RMAF 2012 Show Report (Rocky Mountain Audio
Show Coverage By Steven R. Rochlin
The new Wavelength Audio Duetto v3
($5000) is a 300B stereo tube amplifier and made its debut here at RMAF 2012. Tube compliment is a pair of
417a/5942, two 300B triode tubes and for rectification a 5AR4\GZ34. The unit may also be ordered as an integrated amplifier with digital and analog inputs! Frequency response has been measured by Wavelength
Audio's Gordon Rankin to be from 12 Hz to 25 kHz with 10 watts of output. Most impressive indeed and still have my Cardinal X1 300B monoblocks at home, which have been with me for about 18 years(!). If that in and of itself does not convince you how great Wavelength Audio amplifiers are, then I have failed miserably. In this world of reviewer
'fave of the day' with each new issue (rolls eyes)... you know what i mean.
Vaughn Loudspeakers were here at RMAF
2012 with their top line Cabernet II ($9000) uses a five inch ribbon and a staggering 16 qty of 4" Fisted EN drivers (8 front and 8 rear). For deep bass there are two passive 12" woofer drivers. Impedance is 8 Ohms nominal, sensitivity is a 300B friendly 100 dB/W/m, and frequency response is from 44 Hz to 40 kHz. The cabinet is fashioned with Bamboo Ply for a very solid and non-resonant cabinet.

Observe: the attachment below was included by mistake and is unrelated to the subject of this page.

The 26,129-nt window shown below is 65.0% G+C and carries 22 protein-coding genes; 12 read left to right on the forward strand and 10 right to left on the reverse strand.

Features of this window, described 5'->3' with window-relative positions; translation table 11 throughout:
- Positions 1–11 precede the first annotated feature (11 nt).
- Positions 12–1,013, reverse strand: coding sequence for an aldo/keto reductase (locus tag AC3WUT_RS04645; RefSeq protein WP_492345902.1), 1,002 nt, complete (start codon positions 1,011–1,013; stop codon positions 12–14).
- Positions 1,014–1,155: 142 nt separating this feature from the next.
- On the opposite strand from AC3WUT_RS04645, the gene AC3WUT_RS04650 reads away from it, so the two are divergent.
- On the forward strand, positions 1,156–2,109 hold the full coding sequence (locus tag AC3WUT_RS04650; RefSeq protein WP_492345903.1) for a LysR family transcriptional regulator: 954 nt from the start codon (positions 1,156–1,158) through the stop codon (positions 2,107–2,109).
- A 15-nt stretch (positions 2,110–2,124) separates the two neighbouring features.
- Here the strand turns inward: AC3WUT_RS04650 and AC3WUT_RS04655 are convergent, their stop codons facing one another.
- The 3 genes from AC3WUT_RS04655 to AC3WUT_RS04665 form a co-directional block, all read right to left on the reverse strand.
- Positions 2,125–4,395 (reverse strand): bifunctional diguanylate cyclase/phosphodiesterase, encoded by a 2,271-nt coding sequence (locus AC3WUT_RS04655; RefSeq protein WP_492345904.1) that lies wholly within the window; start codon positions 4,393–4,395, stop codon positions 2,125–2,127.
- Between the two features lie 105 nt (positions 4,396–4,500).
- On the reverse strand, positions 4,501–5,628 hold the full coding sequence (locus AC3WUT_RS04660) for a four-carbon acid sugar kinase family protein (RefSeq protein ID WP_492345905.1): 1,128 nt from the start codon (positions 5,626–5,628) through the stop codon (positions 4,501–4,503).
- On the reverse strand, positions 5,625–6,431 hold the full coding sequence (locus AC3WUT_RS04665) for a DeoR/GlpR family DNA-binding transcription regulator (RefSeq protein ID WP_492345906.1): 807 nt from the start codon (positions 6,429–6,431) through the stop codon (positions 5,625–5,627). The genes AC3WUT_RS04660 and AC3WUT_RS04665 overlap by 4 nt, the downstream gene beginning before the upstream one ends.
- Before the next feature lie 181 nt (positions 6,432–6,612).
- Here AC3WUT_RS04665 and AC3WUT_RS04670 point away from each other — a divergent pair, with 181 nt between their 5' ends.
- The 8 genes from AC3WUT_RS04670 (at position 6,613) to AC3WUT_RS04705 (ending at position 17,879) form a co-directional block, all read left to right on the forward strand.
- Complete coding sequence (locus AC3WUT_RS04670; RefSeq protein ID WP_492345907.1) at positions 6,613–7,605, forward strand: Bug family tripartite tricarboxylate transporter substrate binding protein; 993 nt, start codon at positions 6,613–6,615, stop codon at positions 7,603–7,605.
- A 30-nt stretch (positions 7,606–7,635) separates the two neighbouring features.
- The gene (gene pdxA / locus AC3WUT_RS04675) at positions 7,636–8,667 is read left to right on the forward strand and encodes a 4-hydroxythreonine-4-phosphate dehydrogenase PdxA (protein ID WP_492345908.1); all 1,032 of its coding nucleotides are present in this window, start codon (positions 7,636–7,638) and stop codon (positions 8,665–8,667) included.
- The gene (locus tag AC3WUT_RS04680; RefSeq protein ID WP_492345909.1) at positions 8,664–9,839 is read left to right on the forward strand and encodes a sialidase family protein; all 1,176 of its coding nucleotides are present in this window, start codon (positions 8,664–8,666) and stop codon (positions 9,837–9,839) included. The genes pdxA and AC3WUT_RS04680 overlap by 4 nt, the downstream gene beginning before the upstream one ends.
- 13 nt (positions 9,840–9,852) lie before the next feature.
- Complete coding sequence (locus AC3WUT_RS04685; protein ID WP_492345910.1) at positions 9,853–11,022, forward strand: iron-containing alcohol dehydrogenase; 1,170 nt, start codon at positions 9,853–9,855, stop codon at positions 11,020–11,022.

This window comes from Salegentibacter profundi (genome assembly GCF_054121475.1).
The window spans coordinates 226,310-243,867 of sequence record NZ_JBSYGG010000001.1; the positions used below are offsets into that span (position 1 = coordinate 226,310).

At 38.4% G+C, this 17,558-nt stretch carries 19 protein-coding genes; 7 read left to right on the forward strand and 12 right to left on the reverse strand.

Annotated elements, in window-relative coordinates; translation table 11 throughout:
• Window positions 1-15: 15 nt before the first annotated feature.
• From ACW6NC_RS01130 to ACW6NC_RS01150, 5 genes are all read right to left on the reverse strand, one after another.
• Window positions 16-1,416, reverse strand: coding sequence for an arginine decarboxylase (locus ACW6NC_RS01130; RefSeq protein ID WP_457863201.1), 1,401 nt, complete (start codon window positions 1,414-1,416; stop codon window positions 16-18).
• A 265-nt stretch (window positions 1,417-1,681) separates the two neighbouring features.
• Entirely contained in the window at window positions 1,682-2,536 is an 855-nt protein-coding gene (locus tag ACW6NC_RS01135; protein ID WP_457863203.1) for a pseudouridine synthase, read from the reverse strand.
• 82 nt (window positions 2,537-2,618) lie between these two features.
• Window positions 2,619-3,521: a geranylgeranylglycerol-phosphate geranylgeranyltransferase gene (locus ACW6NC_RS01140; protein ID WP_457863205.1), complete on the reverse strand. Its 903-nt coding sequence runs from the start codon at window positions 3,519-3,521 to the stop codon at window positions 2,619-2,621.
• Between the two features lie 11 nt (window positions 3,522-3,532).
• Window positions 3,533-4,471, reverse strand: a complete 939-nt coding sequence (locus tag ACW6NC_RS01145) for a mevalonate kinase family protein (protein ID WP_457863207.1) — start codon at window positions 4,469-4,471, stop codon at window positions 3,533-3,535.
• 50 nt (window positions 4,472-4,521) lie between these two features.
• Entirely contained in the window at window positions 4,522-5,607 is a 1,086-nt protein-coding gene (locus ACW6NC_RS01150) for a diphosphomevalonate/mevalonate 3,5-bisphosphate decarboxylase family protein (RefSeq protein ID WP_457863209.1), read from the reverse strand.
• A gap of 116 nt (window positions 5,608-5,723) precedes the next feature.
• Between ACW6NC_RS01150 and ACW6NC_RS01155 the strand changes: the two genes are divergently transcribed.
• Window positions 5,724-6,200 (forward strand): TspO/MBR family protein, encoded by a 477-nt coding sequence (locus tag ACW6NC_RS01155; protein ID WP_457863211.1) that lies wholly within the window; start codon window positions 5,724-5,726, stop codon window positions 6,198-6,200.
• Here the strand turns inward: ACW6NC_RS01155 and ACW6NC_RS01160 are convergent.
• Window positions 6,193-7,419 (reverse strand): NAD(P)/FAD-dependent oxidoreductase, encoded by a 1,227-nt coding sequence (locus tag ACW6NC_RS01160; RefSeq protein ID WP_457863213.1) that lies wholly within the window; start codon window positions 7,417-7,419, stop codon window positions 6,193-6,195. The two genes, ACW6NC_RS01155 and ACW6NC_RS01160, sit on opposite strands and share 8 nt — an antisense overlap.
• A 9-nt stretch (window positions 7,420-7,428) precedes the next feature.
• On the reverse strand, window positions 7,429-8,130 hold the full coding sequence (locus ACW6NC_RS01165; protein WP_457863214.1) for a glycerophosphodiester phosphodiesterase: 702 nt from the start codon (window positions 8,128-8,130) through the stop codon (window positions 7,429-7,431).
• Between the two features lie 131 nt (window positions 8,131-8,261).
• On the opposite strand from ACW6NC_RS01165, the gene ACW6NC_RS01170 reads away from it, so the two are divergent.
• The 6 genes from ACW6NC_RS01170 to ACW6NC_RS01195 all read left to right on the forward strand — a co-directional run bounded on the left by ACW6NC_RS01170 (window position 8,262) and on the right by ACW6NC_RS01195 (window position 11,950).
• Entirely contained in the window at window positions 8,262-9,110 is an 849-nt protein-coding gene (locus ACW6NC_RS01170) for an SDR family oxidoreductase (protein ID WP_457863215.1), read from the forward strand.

GIK had their great room acoustic devices in the Odyssey room, which also had he old
VPI 3.5 TNT turntable. Odyssey had their new Suspiro phonostage ($1200) that has an MM and MC input plus all the usual adjustments and goodies for analog playback.
A nice assortment of phono cartridges
The McIntosh Labs room was filled with gear and let me
tell you what is missing in high-end audio nowadays. This is to other
manufacturers; here is McIntosh MX151 that handles the latest in HDMI technology with full support of 3D video pass-through, built-in Dolby TrueHD and DTS-HD Master Audio decoding with the
Lyngdorf Audio A/S RoomPerfect room correction technology, Dual Zone feature allows users to play different media simultaneously in two separate rooms with independent program selection and control. A vast array of digital and analog inputs can be custom labeled and matched in volume level, assignable balance input and outputs, an analog phono section, bass and treble controls and optional processing up to 7.1 multi-channel using Dolby Pro Logic IIx or DTS Neo:6 all enhance the two channel audio experience of the MX151. The
McIntosh's MX151's flexibility allows people like me with a homewide and network aware system to use web based GUI and interfacing with all third party control systems. Audio options for up to 12 channels, multiple subwoofers, or bi-amplification of speaker systems are
all included in this unit. So yes, I can control this unit from a tablet or
other control surfaces (Crestron, etc via RS232), it handles multi-channel audio, has room correction, etc. So far virtually every
$$,$$$ high-end audio company that claims to be state-of-the-art I spoke with seems to not have a clue about tablet control for a true fully flexible audio system.